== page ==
And what I love most about your post, Ralph, is that all of my beliefs, posts, ideas, muses, thoughts, styles, can all be attributed to real world scenarios. It is akin to teaching yourself how to play guitar and being self-taught in a fine skill and to find out years later that people with formal training still have not yet achieved the level where I am at. It definitely brings it home and offers a good amount of VALIDATION AND FRUITION !

In the comedy world, that is what is called a "Call Back" for your information and amusement. I brought it all back from my very first post. Yes, only the best comedians can do it. :)

Thanks, Ralph.
Comment by Ralph Paglia on March 4, 2010 at 2:47am
Joe - Great minds think alike, and better managers act alike... Tom Vann, the dealer principal of Team Hillsdale Dodge in Hillsdale, MI was (and is) using the process you describe as "Deconstructing Leads" in 1998 when I first visited his store... The process is described in the Wall Street Journal article that year when Tom was interviewed. The process of "deconstructing" (I call it "Lead Analysis") the leads and doing a search on the customer's name and business domain, if it is in the email extension, was also part of the way Tom assigned leads to sales people, and still is... To give you an idea of how long Danny Alkassmi, myself and Doug Waikem have been pulling search queries on customer names when leads come in, we first did it using a search engine called (The mother of all search engines).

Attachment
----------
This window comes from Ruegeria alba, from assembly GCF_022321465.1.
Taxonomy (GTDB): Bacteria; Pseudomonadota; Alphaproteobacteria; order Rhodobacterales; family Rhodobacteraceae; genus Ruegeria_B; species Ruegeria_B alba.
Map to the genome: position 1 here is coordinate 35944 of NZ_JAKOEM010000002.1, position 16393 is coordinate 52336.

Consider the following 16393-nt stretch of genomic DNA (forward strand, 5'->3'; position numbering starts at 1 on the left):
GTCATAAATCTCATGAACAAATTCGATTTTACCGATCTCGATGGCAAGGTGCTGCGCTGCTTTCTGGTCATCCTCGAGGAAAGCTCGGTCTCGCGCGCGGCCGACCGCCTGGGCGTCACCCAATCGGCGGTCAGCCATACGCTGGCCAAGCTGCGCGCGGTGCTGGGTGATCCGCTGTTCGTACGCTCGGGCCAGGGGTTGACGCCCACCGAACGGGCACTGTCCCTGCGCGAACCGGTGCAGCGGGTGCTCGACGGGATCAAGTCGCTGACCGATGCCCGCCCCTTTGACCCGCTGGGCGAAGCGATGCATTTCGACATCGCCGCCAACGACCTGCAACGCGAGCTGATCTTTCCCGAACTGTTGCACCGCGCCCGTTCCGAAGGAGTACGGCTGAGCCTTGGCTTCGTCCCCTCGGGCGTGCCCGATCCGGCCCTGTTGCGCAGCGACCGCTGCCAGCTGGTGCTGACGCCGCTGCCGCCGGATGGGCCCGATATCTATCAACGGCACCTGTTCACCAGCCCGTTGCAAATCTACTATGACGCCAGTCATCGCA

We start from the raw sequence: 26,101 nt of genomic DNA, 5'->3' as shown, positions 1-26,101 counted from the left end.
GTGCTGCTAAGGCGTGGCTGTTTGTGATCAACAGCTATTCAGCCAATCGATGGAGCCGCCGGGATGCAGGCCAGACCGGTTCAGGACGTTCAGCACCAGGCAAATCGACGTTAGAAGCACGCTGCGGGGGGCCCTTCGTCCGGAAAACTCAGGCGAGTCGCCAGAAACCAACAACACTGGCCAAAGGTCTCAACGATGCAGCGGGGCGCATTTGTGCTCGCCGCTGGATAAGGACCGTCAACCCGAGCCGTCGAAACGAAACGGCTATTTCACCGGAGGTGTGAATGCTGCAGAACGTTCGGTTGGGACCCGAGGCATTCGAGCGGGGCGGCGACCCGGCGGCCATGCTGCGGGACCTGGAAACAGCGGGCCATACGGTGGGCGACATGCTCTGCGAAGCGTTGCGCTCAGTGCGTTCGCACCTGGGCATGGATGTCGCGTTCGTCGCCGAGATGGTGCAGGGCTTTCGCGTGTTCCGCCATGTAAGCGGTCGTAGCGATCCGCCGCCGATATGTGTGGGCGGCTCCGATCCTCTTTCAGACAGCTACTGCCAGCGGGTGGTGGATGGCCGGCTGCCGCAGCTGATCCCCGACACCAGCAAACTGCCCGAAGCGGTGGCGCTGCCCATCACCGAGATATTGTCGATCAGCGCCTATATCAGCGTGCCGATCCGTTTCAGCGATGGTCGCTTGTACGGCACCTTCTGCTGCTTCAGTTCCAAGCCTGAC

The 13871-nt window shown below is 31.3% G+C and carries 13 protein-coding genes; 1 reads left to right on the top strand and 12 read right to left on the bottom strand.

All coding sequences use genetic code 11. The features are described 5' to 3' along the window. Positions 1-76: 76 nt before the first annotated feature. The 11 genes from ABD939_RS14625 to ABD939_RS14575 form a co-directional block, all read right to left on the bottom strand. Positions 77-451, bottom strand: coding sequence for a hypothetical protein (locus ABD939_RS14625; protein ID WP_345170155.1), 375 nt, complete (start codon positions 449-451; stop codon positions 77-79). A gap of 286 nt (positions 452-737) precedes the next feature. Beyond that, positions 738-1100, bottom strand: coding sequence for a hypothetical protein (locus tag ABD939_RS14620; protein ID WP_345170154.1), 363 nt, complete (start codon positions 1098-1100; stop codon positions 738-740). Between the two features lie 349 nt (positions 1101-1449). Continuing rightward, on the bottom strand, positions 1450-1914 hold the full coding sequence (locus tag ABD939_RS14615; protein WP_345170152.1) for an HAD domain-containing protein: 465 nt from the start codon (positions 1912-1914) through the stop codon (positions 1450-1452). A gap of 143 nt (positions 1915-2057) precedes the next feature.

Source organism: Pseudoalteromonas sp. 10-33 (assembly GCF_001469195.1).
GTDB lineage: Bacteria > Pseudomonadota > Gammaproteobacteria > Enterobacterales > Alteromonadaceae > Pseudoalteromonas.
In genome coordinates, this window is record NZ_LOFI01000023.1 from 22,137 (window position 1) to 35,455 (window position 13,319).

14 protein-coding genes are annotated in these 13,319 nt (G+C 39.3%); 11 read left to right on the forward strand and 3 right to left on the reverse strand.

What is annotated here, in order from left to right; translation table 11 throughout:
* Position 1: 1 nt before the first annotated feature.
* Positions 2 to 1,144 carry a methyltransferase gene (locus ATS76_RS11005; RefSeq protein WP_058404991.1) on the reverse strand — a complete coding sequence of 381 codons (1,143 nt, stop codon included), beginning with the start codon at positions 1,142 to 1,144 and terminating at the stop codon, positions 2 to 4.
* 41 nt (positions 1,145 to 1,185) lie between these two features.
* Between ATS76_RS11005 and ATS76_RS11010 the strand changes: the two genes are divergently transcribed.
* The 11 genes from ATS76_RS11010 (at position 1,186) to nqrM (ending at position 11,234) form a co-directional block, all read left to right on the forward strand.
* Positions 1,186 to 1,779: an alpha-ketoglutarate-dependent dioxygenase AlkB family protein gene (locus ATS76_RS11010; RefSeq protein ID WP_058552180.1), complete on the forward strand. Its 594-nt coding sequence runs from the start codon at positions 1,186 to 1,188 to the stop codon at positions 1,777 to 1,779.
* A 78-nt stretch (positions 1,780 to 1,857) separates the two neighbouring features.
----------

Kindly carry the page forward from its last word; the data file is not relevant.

I have also seen the vinSolutions team do what you describe, implement new features and feature enhancements quickly... And that is something they shoould rightfully be proud of. However, the process of indexing (searching) for the customer's social media user name, and having fields in the customer profile in the CRM or lead management tool for the customer's social media account URL's has been in non-automotive CRM tools for awhile and my team's BuzzTrack lead developer (Brian Garofolo) built the fields and merge codes last April 2009, but we have been using a third party application for that specific purpose since finding it online in March 2009.

...There is an academic and scientific term for the very important concepts you describe in your post (which is a wonderful example of why so many of us love the auto industry), it is called "Self Actualization" and is closely related in concept to the 5 leading sources of organizational power that we discussed in Orlando. Here's how Professor Maslow describes Self Actualization:

Self-Actualization Definition
Maslow loosely defined self-actualization as "the full use and exploitation of talents, capacities, potentialities, etc. " Self-actualization is not a static state. It is an ongoing process in which one's capacities are fully, creatively, and joyfully utilized. "I think of the self-actualizing man not as an ordinary man with something added, but rather as the ordinary man with nothing taken away. The average man is a full human being with dampened and inhibited powers and capacities" .

Most commonly, self-actualizing people see life clearly. They are less emotional and more objective, less likely to allow hopes, fears, or ego defenses to distort their observations. Maslow found that all self-actualizing people are dedicated to a vocation or a cause. Two requirements for growth are commitment to something greater than oneself and success at one's chosen tasks. Major characteristics of self-actualizing people include creativity, spontaneity, courage, and hard work.

Maslow lists the following characteristics of self-actualizers:

1. more efficient perception of reality and more comfortable relations with it
2. acceptance (self, others, nature)
3. spontaneity; simplicity; naturalness
4. problem centering [as opposed to ego-centered]
5. the quality of detachment; the need for privacy
6. autonomy; independence of culture and environment
7. continued freshness of appreciation
8. mystic and peak experiences
9. Gemeinschaftsgefiihl [a feeling of kinship with others], deeper and more profound interpersonal relations
10. the democratic character structure